two great and excellent societies, for promoting Christian Knowledge, and for the Distribution of the Holy Scriptures, it has appeared to several persons, anxious to promote the prosperity of the Church of England, and the interests of true religion, that there is still room for increased exertion. There are still some objects, which, either from the constitution of one of those societies are necessarily and upon principle excluded, or from the variety of claims upon the benevolent attention of the other have been hitherto only partially accomplished. Among these, that of more widely circulating the Prayer-book, and the Homilies of the Church of England, both in separate sermons and in the entire volume, has appeared peculiarly important.
"It is proposed, therefore, that a society should be formed, for the sole purpose of circulating those formularies, without note or comment, among the inhabitants of the United Kingdom, her colonies and depens dencies; and especially among the army and navy. Such a society, from the simple and definite nature of its plan, from the evident importance of its objects, and from the apparent impossibility of any difference of opinion, among churchmen, concerning them, appears calculated not only to be extremely useful, but also to unite all the friends of our Establishment in its favour and it might especially look for patronage and cooperation from the dignitaries of the Church, from the members of the Society for promoting Christian Knowledge, and from the Church members of the Bible Society.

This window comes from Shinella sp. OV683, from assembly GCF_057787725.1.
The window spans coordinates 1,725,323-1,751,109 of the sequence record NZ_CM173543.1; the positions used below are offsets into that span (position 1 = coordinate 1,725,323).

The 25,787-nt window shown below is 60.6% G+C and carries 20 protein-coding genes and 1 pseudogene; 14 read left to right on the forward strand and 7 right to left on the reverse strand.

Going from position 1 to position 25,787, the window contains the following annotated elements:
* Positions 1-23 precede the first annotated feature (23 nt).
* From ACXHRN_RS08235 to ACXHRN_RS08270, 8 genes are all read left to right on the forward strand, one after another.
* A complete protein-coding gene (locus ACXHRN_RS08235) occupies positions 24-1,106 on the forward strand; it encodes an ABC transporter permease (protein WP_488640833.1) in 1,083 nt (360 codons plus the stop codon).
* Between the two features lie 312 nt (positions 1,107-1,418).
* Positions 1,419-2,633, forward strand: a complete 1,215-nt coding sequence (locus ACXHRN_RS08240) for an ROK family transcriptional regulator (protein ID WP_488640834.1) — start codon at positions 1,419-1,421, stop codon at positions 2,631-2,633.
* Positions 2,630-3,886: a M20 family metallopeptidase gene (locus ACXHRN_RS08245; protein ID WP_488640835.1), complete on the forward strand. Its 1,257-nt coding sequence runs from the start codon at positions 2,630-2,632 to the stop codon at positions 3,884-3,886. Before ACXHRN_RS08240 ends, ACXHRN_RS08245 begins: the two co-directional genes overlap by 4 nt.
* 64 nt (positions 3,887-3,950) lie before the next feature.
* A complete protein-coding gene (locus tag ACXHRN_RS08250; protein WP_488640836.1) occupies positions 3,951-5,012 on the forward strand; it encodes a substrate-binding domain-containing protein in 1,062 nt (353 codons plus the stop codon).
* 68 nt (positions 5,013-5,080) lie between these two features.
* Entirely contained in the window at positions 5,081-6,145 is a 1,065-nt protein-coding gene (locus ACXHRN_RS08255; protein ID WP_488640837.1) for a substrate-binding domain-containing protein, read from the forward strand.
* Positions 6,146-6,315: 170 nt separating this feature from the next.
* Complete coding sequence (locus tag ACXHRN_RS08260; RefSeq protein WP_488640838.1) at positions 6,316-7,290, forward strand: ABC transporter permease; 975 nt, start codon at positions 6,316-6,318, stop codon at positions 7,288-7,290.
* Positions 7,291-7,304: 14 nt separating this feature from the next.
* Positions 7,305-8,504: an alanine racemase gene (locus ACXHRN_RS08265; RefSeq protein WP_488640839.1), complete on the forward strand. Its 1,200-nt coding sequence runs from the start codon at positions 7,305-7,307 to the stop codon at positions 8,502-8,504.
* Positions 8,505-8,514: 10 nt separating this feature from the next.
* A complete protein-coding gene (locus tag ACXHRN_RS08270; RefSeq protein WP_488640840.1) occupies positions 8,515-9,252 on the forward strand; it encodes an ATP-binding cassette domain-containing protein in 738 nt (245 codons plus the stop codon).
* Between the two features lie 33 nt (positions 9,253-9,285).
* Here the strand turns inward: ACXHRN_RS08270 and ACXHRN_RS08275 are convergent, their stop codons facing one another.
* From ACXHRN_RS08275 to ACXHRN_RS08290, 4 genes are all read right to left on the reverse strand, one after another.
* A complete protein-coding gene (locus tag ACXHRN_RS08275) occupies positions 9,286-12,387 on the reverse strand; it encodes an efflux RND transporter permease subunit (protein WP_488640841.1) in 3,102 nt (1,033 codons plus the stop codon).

"I. To the Homilies perhaps, more than to any other compositions, the establishment of Protestantism in the hearts of the people of England may, under Providence, be ascribed. So highly important were they thought by the Fathers of our Church, that originally a copy of them was deposited in every established place of worship, for the perusal and instruction of the people. And in our own times ample testimony has been borne to their excellence and utility by Bishop Horsley, by the present Bishop of Lincoln, and by Dr. Hey, the Norrisian Professor of Divinity. Yet from the multifarious nature of the benevolent designs pursued by the Society for promoting Christian Knowledge, the Homilies have never been included in the list of its publications.
"It is doubtless from the same cause, that its circulation of Prayer-books, although much augmented of late years, has not been equal to the increasing wants of the people, especially of the army and navy, and of the